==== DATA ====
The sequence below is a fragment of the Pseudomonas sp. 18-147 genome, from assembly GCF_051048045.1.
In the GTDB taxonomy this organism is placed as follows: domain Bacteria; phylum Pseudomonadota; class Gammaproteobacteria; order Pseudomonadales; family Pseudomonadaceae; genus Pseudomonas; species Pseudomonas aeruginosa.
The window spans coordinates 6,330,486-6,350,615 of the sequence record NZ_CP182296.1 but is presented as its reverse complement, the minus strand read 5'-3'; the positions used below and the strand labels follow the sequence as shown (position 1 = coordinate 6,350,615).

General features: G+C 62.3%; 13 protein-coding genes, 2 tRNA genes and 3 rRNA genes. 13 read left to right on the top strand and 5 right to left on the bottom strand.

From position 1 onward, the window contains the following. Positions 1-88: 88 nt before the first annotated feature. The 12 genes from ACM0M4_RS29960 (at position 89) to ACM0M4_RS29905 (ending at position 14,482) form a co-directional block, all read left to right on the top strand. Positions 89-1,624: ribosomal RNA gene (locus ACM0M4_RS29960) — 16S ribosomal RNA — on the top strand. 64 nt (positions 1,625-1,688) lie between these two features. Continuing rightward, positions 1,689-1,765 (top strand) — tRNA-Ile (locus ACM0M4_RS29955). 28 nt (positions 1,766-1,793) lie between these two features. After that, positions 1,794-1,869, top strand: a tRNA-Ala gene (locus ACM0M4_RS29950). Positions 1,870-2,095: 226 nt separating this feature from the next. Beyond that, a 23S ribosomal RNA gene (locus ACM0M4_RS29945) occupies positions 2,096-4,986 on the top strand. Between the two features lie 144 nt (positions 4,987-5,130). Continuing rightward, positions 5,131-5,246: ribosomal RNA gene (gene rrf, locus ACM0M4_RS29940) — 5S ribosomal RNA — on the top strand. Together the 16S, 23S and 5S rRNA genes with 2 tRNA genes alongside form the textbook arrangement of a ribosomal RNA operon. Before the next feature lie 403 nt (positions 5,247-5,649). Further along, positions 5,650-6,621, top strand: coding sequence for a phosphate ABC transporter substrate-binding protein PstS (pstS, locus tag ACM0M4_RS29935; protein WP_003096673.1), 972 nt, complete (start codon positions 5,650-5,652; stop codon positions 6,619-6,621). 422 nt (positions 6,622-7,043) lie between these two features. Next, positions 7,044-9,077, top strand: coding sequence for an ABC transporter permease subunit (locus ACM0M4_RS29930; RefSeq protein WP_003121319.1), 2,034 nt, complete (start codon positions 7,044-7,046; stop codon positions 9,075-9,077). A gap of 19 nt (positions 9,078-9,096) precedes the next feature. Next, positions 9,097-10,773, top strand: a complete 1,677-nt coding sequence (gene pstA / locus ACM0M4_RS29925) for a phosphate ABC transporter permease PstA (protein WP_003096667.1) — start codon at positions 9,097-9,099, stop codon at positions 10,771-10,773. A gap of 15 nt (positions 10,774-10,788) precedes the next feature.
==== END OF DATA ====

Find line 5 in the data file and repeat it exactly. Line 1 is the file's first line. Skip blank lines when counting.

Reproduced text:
From position 1 onward, the window contains the following. Positions 1-88: 88 nt before the first annotated feature. The 12 genes from ACM0M4_RS29960 (at position 89) to ACM0M4_RS29905 (ending at position 14,482) form a co-directional block, all read left to right on the top strand. Positions 89-1,624: ribosomal RNA gene (locus ACM0M4_RS29960) — 16S ribosomal RNA — on the top strand. 64 nt (positions 1,625-1,688) lie between these two features. Continuing rightward, positions 1,689-1,765 (top strand) — tRNA-Ile (locus ACM0M4_RS29955). 28 nt (positions 1,766-1,793) lie between these two features. After that, positions 1,794-1,869, top strand: a tRNA-Ala gene (locus ACM0M4_RS29950). Positions 1,870-2,095: 226 nt separating this feature from the next. Beyond that, a 23S ribosomal RNA gene (locus ACM0M4_RS29945) occupies positions 2,096-4,986 on the top strand. Between the two features lie 144 nt (positions 4,987-5,130). Continuing rightward, positions 5,131-5,246: ribosomal RNA gene (gene rrf, locus ACM0M4_RS29940) — 5S ribosomal RNA — on the top strand. Together the 16S, 23S and 5S rRNA genes with 2 tRNA genes alongside form the textbook arrangement of a ribosomal RNA operon. Before the next feature lie 403 nt (positions 5,247-5,649). Further along, positions 5,650-6,621, top strand: coding sequence for a phosphate ABC transporter substrate-binding protein PstS (pstS, locus tag ACM0M4_RS29935; protein WP_003096673.1), 972 nt, complete (start codon positions 5,650-5,652; stop codon positions 6,619-6,621). 422 nt (positions 6,622-7,043) lie between these two features. Next, positions 7,044-9,077, top strand: coding sequence for an ABC transporter permease subunit (locus ACM0M4_RS29930; RefSeq protein WP_003121319.1), 2,034 nt, complete (start codon positions 7,044-7,046; stop codon positions 9,075-9,077). A gap of 19 nt (positions 9,078-9,096) precedes the next feature. Next, positions 9,097-10,773, top strand: a complete 1,677-nt coding sequence (gene pstA / locus ACM0M4_RS29925) for a phosphate ABC transporter permease PstA (protein WP_003096667.1) — start codon at positions 9,097-9,099, stop codon at positions 10,771-10,773. A gap of 15 nt (positions 10,774-10,788) precedes the next feature.